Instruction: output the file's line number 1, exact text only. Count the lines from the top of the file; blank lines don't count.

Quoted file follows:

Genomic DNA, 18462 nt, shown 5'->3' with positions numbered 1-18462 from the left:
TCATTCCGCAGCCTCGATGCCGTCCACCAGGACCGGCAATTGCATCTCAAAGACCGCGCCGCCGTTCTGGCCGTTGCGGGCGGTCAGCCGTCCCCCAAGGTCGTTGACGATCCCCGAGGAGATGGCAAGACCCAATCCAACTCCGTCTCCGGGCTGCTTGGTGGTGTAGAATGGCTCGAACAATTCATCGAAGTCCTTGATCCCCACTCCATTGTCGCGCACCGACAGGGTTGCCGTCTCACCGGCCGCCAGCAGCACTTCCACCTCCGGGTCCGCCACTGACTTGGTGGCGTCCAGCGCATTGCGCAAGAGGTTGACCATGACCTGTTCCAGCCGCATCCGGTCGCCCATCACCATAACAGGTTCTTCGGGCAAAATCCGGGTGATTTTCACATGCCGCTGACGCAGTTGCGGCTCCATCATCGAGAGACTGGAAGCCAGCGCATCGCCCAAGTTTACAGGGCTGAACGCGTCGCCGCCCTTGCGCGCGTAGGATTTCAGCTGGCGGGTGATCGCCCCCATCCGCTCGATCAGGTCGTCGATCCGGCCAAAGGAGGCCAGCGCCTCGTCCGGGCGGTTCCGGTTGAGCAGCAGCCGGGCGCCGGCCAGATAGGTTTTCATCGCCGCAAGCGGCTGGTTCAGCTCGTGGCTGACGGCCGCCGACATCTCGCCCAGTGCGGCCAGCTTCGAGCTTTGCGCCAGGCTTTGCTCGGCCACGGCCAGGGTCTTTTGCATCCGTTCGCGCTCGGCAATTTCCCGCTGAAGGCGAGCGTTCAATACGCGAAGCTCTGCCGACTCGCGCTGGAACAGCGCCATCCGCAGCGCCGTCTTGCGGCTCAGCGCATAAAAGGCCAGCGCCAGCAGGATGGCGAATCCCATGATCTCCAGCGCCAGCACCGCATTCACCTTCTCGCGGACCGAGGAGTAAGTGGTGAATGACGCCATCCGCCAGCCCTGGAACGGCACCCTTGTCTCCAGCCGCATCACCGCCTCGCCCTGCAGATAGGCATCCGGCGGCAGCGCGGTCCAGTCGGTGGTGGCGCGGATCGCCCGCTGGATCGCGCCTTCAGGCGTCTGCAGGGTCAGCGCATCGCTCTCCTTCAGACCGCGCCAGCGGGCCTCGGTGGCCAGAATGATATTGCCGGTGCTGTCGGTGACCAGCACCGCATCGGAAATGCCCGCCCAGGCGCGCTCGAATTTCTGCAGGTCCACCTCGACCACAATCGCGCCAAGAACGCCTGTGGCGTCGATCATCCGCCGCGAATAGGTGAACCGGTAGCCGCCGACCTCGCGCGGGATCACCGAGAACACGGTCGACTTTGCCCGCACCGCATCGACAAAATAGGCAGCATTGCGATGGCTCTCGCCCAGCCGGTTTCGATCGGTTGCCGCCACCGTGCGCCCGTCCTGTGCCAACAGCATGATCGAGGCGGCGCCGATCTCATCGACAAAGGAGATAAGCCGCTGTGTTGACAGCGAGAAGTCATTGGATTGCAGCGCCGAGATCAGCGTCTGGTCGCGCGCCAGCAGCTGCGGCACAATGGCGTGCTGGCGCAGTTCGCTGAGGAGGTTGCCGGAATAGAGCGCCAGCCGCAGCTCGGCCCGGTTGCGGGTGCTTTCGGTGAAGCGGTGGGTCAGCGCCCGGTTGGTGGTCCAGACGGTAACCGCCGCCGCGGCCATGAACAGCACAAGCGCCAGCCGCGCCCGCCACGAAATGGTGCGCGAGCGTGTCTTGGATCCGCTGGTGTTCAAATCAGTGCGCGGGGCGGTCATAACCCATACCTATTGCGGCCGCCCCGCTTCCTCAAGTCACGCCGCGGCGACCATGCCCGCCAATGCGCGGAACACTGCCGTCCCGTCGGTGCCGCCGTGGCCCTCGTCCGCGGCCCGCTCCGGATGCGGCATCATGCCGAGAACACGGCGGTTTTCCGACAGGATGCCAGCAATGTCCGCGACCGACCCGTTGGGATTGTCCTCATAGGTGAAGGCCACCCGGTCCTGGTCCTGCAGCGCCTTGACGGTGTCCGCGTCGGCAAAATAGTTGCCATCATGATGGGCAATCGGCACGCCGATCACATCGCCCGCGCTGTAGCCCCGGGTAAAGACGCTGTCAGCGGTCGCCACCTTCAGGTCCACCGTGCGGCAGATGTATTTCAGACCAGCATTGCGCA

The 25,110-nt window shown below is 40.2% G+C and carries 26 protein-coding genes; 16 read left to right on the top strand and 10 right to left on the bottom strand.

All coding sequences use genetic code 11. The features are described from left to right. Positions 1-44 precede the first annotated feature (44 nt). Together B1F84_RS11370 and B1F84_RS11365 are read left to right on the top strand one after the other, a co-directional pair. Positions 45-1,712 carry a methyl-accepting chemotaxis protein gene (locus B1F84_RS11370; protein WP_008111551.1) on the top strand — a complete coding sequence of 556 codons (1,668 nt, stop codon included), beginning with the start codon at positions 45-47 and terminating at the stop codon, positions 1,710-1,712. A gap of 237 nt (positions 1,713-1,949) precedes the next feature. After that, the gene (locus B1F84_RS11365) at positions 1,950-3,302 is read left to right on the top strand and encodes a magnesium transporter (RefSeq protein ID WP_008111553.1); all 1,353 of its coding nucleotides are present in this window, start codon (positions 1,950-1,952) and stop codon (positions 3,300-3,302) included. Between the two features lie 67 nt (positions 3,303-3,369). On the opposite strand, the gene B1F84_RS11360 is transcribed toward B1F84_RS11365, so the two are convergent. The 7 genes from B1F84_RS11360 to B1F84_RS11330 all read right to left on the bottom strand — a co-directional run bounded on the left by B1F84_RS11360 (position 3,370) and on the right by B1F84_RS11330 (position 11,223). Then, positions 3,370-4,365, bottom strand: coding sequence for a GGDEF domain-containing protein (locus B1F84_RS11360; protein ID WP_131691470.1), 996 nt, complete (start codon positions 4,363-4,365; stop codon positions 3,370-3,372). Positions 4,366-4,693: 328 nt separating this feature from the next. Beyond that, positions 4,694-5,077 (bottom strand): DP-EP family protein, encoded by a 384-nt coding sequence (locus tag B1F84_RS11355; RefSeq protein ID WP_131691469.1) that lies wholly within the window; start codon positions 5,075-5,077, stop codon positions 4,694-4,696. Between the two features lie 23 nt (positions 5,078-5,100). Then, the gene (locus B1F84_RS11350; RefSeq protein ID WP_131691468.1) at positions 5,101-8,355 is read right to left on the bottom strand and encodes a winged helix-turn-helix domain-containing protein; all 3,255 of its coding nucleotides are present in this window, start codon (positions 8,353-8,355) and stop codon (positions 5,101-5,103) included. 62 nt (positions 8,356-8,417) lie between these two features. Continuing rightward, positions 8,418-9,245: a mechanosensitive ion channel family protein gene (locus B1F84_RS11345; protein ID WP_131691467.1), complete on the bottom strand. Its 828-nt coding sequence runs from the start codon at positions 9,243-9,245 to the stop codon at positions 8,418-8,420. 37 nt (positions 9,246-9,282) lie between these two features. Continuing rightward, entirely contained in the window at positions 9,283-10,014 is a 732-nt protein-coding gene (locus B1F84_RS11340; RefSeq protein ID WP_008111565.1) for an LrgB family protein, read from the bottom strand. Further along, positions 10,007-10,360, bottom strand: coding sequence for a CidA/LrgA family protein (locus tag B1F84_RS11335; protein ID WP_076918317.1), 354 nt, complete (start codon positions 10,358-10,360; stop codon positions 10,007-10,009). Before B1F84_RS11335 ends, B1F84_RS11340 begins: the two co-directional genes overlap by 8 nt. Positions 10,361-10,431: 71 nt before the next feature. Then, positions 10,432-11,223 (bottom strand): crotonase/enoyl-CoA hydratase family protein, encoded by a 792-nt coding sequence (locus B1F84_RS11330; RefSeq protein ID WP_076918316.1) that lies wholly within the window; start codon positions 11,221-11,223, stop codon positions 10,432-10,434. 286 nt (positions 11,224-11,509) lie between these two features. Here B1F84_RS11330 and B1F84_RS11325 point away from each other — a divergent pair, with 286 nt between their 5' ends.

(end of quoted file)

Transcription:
Genomic DNA, 18462 nt, shown 5'->3' with positions numbered 1-18462 from the left: